What if, in five minutes, you could envision how you authentically change the world?

On the surface, most people have no problem buying into the idea of the “ripple effect;” the proposition that any small act can alter the world forever. In fact, many people find the idea so emotionally satisfying that Hollywood has made hugely successful films that rely on this one simple idea (think Pay It Forward or The Butterfly Effect).

While we like watching clichéd films about how small acts change the world, generally, I think most of us don’t believe it. We see it as some drama we’ll never be a part of, theater to watch from a safe distance. The space we wedge between ourselves and the immense power of our very existence in altering the human experience of our world is dangerous.

What you and I have to reconcile with ourselves is that the butterfly effect is real. Scientifically, you can’t not matter, yet most of us actively choose not to believe that we do.

Just as the weather is a product of the complex interactions of 5 billion tons of water vapor and air whipping around in our atmosphere, so too does the human experience of the world result from the billions of interactions taking place every millisecond. In a system with infinitely complicated interactions holding it all together, we never know when we’ll be the actor in the crux of the whole thing.

The realization that you do truly matter can change everything from your satisfaction in your job to how you make meaning of your very existence. When we believe we truly matter, in each moment, responsibility follows close behind; and somewhere within the act of taking this responsibility is where our purpose lies.

Imagine if we all believed in our literal capacity to alter the world in each moment. Maybe we wouldn’t see so many people walking along a crowded sidewalk with their eyes buried in their cell phones, people sitting on the same park bench eating lunch without the slightest effort at cracking a smile, consultants being paid six-figures to teach workers to be nice to other people (a.k.a. customer service), dismal voter participation, and 70% of US workers spending most of their waking lives disengaged at work.

We might not see people actively look at the trash bin, the recycling bin, and back to the trash bin and knowingly throw their plastic bottles in with the trash. Maybe we wouldn’t read stories of disgruntled airline passengers tauntingly cheering a sick child who had to exit a plane while traveling with his terminally ill father to visit family.

Unfortunately, we don’t get a text message every time we’ve changed the world. Most of the time, we won’t even live long enough to follow any “ripple” we create to its end.

Therefore, it is critical to make our possible impact visible and real every day.

Taking 5 minutes to do this exercise at the end or beginning of each day can do just that. Whether individually or on a team, when you “map change” you imagine your impact, and psychological research has found that when you feel that what you are doing impacts the greater good, it can make us happier and more satisfied wherever we are.

So go ahead and try it.

How to Change the World in 5 Minutes

First, find a quiet 5 minutes in your day and get out a blank piece of paper, a napkin, paper plate, or whatever else you can find to write on. Next, grab something to write with.

1. Pick an Act

Think back on your day and choose one self-contained, seemingly insignificant act that you performed (Hint: pick something you think is routine and boring). This could be saying “hi” to another person, smiling at someone, or having a conversation in line for coffee. The key is that you choose one act that happened only once. Try to avoid general actions that span a longer timeframe like, “I went to work.” Be very specific.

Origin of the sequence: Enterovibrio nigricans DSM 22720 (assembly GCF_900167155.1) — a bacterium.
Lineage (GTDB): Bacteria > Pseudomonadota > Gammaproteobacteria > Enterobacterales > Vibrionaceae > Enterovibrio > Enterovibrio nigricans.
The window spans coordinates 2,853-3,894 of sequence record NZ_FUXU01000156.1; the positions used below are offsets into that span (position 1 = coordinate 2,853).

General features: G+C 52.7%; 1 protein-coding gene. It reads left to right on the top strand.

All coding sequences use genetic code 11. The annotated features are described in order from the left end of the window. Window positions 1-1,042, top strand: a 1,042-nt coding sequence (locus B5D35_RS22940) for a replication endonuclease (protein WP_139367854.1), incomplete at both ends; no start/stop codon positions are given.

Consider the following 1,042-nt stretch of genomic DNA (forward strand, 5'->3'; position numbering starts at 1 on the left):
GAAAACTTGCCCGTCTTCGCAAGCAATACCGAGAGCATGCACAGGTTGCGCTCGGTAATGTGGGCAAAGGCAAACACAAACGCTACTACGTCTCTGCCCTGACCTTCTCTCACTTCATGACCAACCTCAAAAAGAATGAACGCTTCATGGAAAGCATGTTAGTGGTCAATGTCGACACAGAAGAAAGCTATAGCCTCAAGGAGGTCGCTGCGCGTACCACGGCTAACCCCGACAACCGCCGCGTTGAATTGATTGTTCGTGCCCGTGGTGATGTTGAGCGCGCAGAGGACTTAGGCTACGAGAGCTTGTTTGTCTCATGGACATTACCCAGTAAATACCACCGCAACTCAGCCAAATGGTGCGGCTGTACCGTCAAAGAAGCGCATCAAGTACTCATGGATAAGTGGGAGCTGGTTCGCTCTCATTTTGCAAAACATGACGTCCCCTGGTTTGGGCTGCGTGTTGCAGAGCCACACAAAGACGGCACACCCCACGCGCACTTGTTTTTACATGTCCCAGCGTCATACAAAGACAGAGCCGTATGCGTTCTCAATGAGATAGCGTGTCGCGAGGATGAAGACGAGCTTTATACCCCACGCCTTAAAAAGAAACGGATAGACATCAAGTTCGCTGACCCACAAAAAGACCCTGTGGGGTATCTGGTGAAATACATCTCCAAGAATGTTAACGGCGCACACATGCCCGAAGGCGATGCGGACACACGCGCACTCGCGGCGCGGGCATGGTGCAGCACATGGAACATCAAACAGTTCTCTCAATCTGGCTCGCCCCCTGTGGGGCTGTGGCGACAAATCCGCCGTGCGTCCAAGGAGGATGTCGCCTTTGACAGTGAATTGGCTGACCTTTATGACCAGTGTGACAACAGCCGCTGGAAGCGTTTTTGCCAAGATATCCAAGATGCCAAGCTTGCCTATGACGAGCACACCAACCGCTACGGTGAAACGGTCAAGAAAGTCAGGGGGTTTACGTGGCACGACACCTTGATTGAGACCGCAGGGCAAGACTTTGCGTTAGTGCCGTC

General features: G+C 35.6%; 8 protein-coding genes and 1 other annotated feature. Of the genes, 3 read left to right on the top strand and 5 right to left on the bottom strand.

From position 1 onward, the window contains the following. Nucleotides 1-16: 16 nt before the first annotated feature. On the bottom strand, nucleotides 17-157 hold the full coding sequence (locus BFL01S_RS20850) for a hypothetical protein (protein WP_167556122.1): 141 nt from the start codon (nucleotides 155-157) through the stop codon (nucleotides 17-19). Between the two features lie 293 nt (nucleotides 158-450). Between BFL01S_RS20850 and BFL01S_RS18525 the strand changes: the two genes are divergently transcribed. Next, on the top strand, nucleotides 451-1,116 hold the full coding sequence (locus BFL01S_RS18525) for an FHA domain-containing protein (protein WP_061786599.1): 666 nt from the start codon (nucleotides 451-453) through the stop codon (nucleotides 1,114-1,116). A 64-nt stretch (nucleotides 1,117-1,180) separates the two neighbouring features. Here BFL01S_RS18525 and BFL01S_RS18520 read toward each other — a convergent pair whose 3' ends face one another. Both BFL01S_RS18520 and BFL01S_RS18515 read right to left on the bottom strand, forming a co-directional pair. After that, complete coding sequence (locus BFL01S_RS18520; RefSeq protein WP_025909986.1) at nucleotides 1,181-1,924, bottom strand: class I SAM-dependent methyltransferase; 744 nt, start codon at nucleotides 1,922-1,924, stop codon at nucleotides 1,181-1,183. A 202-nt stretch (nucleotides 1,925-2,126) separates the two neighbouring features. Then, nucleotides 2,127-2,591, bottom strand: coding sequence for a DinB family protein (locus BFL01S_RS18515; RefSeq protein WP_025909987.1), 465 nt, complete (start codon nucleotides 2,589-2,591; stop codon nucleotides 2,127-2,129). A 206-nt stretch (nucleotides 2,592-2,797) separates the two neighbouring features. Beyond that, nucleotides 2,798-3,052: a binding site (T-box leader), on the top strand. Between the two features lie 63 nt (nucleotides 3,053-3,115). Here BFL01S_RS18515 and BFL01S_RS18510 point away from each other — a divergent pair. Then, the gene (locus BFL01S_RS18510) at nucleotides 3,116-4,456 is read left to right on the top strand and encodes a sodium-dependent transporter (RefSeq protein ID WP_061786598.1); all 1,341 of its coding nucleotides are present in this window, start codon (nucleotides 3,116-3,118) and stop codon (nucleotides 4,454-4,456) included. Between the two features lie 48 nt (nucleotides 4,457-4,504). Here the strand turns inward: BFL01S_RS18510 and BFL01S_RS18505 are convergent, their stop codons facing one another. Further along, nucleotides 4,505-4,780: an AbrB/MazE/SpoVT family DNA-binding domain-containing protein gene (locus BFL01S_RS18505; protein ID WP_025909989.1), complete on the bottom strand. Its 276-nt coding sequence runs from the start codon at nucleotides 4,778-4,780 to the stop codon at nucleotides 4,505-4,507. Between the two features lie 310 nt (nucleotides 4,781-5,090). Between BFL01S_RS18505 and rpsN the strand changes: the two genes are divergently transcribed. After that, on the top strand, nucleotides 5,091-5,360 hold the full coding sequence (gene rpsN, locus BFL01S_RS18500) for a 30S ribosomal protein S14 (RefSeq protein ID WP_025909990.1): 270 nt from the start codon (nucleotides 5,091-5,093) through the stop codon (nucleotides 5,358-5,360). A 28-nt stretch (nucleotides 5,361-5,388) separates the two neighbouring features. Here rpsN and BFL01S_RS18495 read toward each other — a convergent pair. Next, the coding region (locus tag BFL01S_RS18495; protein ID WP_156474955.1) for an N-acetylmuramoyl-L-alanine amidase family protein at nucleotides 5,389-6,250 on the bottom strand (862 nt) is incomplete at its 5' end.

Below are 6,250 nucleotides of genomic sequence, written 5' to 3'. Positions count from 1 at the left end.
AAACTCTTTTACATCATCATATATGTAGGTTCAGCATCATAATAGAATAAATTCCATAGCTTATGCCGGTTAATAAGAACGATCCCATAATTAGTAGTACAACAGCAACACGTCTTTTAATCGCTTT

Now, write down what you did or said.

2. Imagine

Albert Einstein once said, “Imagination is more important than knowledge. Knowledge is limited. Imagination encircles the world.” This is where the fun starts. Start to imagine and follow the “ripple” of the act that you wrote down. Who did and could the act impact? How? Did it change someone’s emotions? Did it change someone’s mindset? Someone’s perception? Did it change the simple direction they were walking or what flavor latte they ordered?

Now, start thinking about one step removed from your act. What changed as a result of the initial change the act caused? Now keep imagining, step-by-step, how each act builds on the former, describing what and who changed after each successive act.

Keep going until you reach a point of global impact.

Now, if you’re like me, you will inevitably get to the point of saying to yourself “no way this would ever happen” or “this is so cheesy.” This is the precise barrier you need to break through. Our doubt can consume us and bring us down into a nice, comfortable place called complacency.

3. Map It

As you trace your act, literally draw it out. Draw one arrow or path leading from one effect to the next and write out a short description of each effect as you go. Try to imagine at least 10 steps removed from the original act until you reach a global level of impact.

The first time you do this, it will be very hard. But do it daily, weekly, or monthly and it can change your thinking.

4. Believe It

Once you finish your map, you’re not done. Now, you have to believe it. Do you believe that this is all possible? What if you did this exercise for every moment in your day?

Imagine if just one of those trajectories turned out the way you imagined.

One will.

I never imagined that when I said “Hey, how’s it going?” to a fellow student during my summer job that it would completely transform her entire life trajectory. But I wish I had, everyday.

My alarm clock would have meant much more.

– Zach